Gotenna mesh replaceable battery?


#41

Keep on hacking is your best bet here if you see an immediate need in your situation. Rather like F1 and hotrodders developing features later adopted by the Big 3 as OEM. Maybe cherrypicked is a better term, because lots of stuff that aficionados feel should be mandatory gets lost in the translation to the mass market. It’s simply too limited in application, creates other issues that may not be wholly desirable, and imposes added costs beyond what the mass market will bear. Elements of all of those factors in this discussion. Remember that most manufacturers build for 90% of the market. Outliers have to generally make their own way.


#42

My frustrations regarding sealed devices is definitely not limited to goTenna. Having just had the pleasure (sarcasm) of opening an iPad to troubleshoot limited touch functionality, I really don’t like it when a device requires anything more than a screwdriver to get into. The fact that my laptop has clips on the bottom cover bothers me enough as it is, because even though screws hold it together, those clips break and weaken the structure if the bottom cover is removed, and I’m due to tighten down the screen hinge.

To be fair, my goTennas are likely going to be the last sealed device of my collection to require a replacement battery due to the designed charged voltage of the battery. I’m merely thinking about regular consumers that don’t want to spend another $80+ on a new Mesh unit when a cooked relay unit has the battery puff up on them, when they could instead buy a $20 battery or capacitor, pop it in, and be back in business. Like I said earlier, even if goTenna changes the design to have an easily changeable battery, it wouldn’t help me at all unless I buy more devices in the future, which isn’t likely unless many more people in my area start using them. The terrain just doesn’t lend well to any reasonable distance.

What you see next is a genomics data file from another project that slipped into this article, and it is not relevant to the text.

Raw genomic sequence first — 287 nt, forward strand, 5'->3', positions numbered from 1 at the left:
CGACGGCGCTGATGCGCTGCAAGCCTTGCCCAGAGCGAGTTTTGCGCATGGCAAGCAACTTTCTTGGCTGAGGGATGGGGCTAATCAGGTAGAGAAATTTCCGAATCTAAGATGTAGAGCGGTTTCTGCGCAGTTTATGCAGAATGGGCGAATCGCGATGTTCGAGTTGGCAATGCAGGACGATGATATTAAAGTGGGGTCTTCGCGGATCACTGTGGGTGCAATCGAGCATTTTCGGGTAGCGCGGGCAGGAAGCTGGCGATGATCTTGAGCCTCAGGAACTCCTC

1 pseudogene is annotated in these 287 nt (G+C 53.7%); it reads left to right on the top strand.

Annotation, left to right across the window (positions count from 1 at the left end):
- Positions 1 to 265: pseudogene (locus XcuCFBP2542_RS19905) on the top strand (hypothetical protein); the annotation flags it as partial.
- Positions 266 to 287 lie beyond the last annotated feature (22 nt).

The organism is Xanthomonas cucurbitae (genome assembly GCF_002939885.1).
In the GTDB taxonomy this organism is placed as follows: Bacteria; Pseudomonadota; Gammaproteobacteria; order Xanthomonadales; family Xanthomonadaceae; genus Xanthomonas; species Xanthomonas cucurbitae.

#43

I guess I just really want the mesh network to grow. I travel a good amount for my job and would love to find goTenna mesh networks where ever I go. There’s something powerful about building our own network that can’t be shut down.


#44

But the range isn’t there. Here in Indy we get about 0.7 miles before needing a relay. Then power is another problem. Once electric power goes out the GTM has only 24 hours left and the same user’s cell phone is probably about the same. I’m frequently swapping out the external 20,100 mAh battery every month with a fresh one even though it is on a solar panel but there isn’t enough light even in the height of summer to keep the external battery charged for the GTM. I want to have our own network that can’t be shut down but the reality is most people will not have the setup needed to have battery power more than 32 hours into an emergency and the majority of the mesh will go down. I can maintain my stationary relays for months but that is only because I have multiple battery packs I can swap out with an external generator. But that will be a far cry of being useful if no one else, lay people, can keep their GTM much less their mobile phone powered during an extended outage. I do not know what the solution is here. But power to both the GTM and the mobile phone is going to be a serious issue in areas with no power or available generators for weeks.